Home > Blog

A Comprehensive Guide to Medical Malpractice

Patients place immeasurable trust in their healthcare providers, and doctors, nurses, and other medical professionals do indeed often live up to these expectations. However, these workers are also human and therefore susceptible to errors and oversights that can lead to significant problems or even create new ones. These situations can result in medical malpractice, where the patient's rights are violated. 

This guide navigates through the complex world of medical malpractice, from the victim's rights to the legal processes and the steps that can be taken if you find yourself in such a situation. 

What is Medical Malpractice?

Medical malpractice refers to a healthcare provider's failure to meet the standard level of care expected in their field, resulting in harm to the patient. 

For example, if a surgeon operates on the wrong body part, their lack of meeting the standard of care in identifying the correct body part amounts to negligence, and they are thus liable for damages.

There are several types of medical malpractice:

  • Misdiagnosis: Misdiagnosis occurs when a medical professional inaccurately diagnoses a patient, which can lead to incorrect treatment and exacerbated health conditions. 
  • Late diagnosis - Late diagnosis occurs when a doctor fails to diagnose an illness or condition in a timely manner. A delay in diagnosis can worsen the patient's symptoms and reduce their chances of survival.
  • Surgical Errors - These errors happen in the operating room, such as operating on the wrong site or leaving surgical instruments inside a patient. 
  • Medication Errors - This involves the incorrect prescription or administration of drugs or high doses of medicines. 
  • Birth Injuries - Injuries to a baby to the mother during childbirth due to medical negligence fall under this category.

Who is at Fault?

Identifying the party at fault in medical malpractice can encompass a range of players, not limited to just the doctors or surgeons. Nurses, anesthesiologists, medical technicians, and even the hospital could be liable. 

For instance, a hospital may be held accountable for employing inadequate staff or lacking necessary equipment. Similarly, a pharmacy could be responsible for dispensing incorrect medication or dosage.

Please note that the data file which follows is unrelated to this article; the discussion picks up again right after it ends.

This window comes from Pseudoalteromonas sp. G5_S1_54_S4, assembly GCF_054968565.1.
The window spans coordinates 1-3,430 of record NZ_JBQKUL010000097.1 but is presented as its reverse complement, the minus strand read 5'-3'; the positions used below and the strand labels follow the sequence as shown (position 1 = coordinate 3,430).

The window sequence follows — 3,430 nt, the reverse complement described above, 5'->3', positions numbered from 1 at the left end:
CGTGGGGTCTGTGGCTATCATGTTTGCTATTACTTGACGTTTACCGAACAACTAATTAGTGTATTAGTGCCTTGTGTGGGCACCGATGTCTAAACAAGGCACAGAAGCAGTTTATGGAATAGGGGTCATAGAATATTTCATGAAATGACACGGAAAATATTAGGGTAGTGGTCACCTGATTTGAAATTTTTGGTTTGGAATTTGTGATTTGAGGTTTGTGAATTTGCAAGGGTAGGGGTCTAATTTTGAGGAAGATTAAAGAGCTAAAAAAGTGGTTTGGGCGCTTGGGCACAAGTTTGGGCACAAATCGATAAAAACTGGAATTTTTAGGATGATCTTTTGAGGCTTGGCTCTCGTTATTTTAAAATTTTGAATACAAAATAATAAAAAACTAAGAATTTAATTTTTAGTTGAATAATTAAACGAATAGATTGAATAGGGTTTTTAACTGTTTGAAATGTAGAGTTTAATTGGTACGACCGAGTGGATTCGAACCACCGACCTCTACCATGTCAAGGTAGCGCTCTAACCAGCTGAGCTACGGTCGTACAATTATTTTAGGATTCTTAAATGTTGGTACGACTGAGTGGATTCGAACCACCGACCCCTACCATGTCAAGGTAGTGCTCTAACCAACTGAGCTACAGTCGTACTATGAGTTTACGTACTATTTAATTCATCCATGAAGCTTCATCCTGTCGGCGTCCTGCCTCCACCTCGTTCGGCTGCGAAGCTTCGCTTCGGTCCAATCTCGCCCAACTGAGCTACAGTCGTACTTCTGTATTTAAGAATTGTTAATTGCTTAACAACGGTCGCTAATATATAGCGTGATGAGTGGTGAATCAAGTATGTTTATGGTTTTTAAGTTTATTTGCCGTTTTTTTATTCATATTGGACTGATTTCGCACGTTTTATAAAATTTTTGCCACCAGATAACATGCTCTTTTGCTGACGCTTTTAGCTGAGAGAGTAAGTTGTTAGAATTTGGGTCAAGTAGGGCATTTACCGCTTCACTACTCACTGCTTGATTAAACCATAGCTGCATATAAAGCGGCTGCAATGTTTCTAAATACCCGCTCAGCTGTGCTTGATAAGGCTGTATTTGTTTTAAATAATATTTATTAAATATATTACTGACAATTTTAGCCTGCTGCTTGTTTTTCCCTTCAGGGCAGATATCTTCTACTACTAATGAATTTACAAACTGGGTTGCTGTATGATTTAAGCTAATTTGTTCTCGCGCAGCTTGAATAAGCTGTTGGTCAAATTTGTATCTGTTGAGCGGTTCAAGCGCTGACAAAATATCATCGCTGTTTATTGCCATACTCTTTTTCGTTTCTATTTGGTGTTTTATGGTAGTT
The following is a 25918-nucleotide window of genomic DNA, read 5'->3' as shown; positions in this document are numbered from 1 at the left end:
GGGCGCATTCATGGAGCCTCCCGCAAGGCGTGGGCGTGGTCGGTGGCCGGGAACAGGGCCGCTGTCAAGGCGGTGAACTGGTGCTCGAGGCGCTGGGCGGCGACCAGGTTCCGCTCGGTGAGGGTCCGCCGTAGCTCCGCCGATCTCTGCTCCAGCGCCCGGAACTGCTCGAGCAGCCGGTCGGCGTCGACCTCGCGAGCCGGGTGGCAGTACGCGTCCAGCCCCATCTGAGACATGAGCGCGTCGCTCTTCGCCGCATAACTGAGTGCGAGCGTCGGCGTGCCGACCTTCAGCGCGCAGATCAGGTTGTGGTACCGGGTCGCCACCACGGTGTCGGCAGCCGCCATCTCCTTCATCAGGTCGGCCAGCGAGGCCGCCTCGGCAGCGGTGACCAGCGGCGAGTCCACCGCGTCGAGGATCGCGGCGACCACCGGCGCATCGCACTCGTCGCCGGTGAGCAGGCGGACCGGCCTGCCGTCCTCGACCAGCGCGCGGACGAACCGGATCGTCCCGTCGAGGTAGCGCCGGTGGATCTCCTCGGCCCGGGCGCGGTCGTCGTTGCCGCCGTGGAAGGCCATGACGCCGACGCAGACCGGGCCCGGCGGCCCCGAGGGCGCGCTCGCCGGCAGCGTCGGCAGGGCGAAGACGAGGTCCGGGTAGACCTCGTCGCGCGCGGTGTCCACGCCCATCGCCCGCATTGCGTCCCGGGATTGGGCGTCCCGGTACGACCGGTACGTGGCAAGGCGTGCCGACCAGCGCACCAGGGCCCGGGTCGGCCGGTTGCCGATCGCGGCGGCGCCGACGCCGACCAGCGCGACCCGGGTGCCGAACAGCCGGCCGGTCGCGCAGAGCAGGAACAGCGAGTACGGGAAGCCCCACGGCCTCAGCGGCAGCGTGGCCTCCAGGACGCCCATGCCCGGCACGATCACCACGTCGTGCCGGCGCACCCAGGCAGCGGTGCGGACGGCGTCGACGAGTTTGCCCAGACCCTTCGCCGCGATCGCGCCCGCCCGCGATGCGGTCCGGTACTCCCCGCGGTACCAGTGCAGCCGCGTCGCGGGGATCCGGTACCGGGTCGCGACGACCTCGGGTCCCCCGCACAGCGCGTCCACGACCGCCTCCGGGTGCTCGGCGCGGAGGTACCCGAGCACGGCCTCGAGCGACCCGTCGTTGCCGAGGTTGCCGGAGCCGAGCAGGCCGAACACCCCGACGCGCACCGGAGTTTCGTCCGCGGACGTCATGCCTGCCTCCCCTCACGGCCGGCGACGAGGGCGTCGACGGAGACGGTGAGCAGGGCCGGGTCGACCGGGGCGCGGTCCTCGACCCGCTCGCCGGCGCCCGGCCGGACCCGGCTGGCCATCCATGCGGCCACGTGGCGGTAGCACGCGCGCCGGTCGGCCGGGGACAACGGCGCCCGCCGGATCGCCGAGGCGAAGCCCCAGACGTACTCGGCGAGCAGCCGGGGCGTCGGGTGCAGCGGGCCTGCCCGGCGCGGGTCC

Therefore, determining fault isn't straightforward and often requires comprehensively examining the circumstances surrounding the mishap.

What To Do If You Suspect Medical Malpractice?

A doctor, health care professional, or institution implicated in a medical malpractice case could see their reputation tarnished and their medical license threatened. Therefore, they might employ a defense strategy to mitigate the impact on their career, so coming forward with a claim requires sufficient and compelling evidence. 

“Start by getting a professional second opinion. An independent medical examination can affirm or disprove the accuracy of your initial diagnosis and the treatment you received. Maintaining a detailed journal is also critical,” says Attorney Russell J. Berkowitz of Berkowitz Hanna Malpractice & Injury Lawyers.  

Keep track of symptoms, conversations with medical personnel, and any changes in your condition. This documentation could be key in establishing a timeline of events and the impact of the alleged malpractice on your health.

Requesting all your medical records is another essential step. These documents provide a more holistic view of your treatment plan and can potentially highlight any inconsistencies or errors.

Talk to a Lawyer

Avoid discussing your situation directly with the defendant's lawyer or insurer. They may attempt to manipulate your statements to their advantage or coerce you into accepting an inadequate settlement offer. 

A medical malpractice lawyer can assist in navigating the complexities of a medical malpractice lawsuit, ensuring that your rights are protected and that you have the best chance at obtaining the compensation you deserve.

More to Read: